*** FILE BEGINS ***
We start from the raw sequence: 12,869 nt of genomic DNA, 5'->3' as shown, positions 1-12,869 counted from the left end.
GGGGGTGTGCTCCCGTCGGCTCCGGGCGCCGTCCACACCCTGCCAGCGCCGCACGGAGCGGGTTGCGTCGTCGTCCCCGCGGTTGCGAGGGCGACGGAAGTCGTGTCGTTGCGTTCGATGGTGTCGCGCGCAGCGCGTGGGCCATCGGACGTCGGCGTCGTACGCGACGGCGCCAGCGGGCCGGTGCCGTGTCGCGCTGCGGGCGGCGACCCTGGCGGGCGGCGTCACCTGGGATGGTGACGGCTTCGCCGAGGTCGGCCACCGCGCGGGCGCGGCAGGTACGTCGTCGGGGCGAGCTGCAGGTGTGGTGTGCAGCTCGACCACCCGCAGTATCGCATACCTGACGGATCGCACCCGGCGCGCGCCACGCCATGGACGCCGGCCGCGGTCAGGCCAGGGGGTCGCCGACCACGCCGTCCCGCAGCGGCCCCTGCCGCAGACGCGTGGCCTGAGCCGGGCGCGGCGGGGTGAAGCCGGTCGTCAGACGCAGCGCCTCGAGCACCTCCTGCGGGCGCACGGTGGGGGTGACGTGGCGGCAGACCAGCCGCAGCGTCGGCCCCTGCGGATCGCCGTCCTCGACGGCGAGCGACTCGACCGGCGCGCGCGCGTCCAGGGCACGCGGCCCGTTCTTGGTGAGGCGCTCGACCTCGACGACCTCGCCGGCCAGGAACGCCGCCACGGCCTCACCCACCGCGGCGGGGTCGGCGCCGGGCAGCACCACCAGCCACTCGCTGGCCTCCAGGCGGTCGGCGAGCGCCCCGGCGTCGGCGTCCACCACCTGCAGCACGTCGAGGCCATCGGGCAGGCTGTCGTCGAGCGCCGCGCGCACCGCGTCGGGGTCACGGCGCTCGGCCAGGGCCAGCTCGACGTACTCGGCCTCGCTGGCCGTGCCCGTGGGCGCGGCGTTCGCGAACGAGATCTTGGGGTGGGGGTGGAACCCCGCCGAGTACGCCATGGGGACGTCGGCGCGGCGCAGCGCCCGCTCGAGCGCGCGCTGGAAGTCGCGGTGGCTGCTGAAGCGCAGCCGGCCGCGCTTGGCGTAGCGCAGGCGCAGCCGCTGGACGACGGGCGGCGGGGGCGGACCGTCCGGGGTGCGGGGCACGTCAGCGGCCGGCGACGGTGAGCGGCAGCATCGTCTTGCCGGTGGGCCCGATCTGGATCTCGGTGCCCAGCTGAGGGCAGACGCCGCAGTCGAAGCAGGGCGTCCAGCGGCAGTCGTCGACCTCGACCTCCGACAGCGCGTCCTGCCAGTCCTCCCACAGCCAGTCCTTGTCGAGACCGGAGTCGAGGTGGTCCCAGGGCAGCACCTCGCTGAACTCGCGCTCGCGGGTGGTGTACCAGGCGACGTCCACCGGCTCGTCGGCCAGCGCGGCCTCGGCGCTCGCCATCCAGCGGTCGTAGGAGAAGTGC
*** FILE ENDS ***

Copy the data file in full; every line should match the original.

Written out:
We start from the raw sequence: 12,869 nt of genomic DNA, 5'->3' as shown, positions 1-12,869 counted from the left end.
GGGGGTGTGCTCCCGTCGGCTCCGGGCGCCGTCCACACCCTGCCAGCGCCGCACGGAGCGGGTTGCGTCGTCGTCCCCGCGGTTGCGAGGGCGACGGAAGTCGTGTCGTTGCGTTCGATGGTGTCGCGCGCAGCGCGTGGGCCATCGGACGTCGGCGTCGTACGCGACGGCGCCAGCGGGCCGGTGCCGTGTCGCGCTGCGGGCGGCGACCCTGGCGGGCGGCGTCACCTGGGATGGTGACGGCTTCGCCGAGGTCGGCCACCGCGCGGGCGCGGCAGGTACGTCGTCGGGGCGAGCTGCAGGTGTGGTGTGCAGCTCGACCACCCGCAGTATCGCATACCTGACGGATCGCACCCGGCGCGCGCCACGCCATGGACGCCGGCCGCGGTCAGGCCAGGGGGTCGCCGACCACGCCGTCCCGCAGCGGCCCCTGCCGCAGACGCGTGGCCTGAGCCGGGCGCGGCGGGGTGAAGCCGGTCGTCAGACGCAGCGCCTCGAGCACCTCCTGCGGGCGCACGGTGGGGGTGACGTGGCGGCAGACCAGCCGCAGCGTCGGCCCCTGCGGATCGCCGTCCTCGACGGCGAGCGACTCGACCGGCGCGCGCGCGTCCAGGGCACGCGGCCCGTTCTTGGTGAGGCGCTCGACCTCGACGACCTCGCCGGCCAGGAACGCCGCCACGGCCTCACCCACCGCGGCGGGGTCGGCGCCGGGCAGCACCACCAGCCACTCGCTGGCCTCCAGGCGGTCGGCGAGCGCCCCGGCGTCGGCGTCCACCACCTGCAGCACGTCGAGGCCATCGGGCAGGCTGTCGTCGAGCGCCGCGCGCACCGCGTCGGGGTCACGGCGCTCGGCCAGGGCCAGCTCGACGTACTCGGCCTCGCTGGCCGTGCCCGTGGGCGCGGCGTTCGCGAACGAGATCTTGGGGTGGGGGTGGAACCCCGCCGAGTACGCCATGGGGACGTCGGCGCGGCGCAGCGCCCGCTCGAGCGCGCGCTGGAAGTCGCGGTGGCTGCTGAAGCGCAGCCGGCCGCGCTTGGCGTAGCGCAGGCGCAGCCGCTGGACGACGGGCGGCGGGGGCGGACCGTCCGGGGTGCGGGGCACGTCAGCGGCCGGCGACGGTGAGCGGCAGCATCGTCTTGCCGGTGGGCCCGATCTGGATCTCGGTGCCCAGCTGAGGGCAGACGCCGCAGTCGAAGCAGGGCGTCCAGCGGCAGTCGTCGACCTCGACCTCCGACAGCGCGTCCTGCCAGTCCTCCCACAGCCAGTCCTTGTCGAGACCGGAGTCGAGGTGGTCCCAGGGCAGCACCTCGCTGAACTCGCGCTCGCGGGTGGTGTACCAGGCGACGTCCACCGGCTCGTCGGCCAGCGCGGCCTCGGCGCTCGCCATCCAGCGGTCGTAGGAGAAGTGC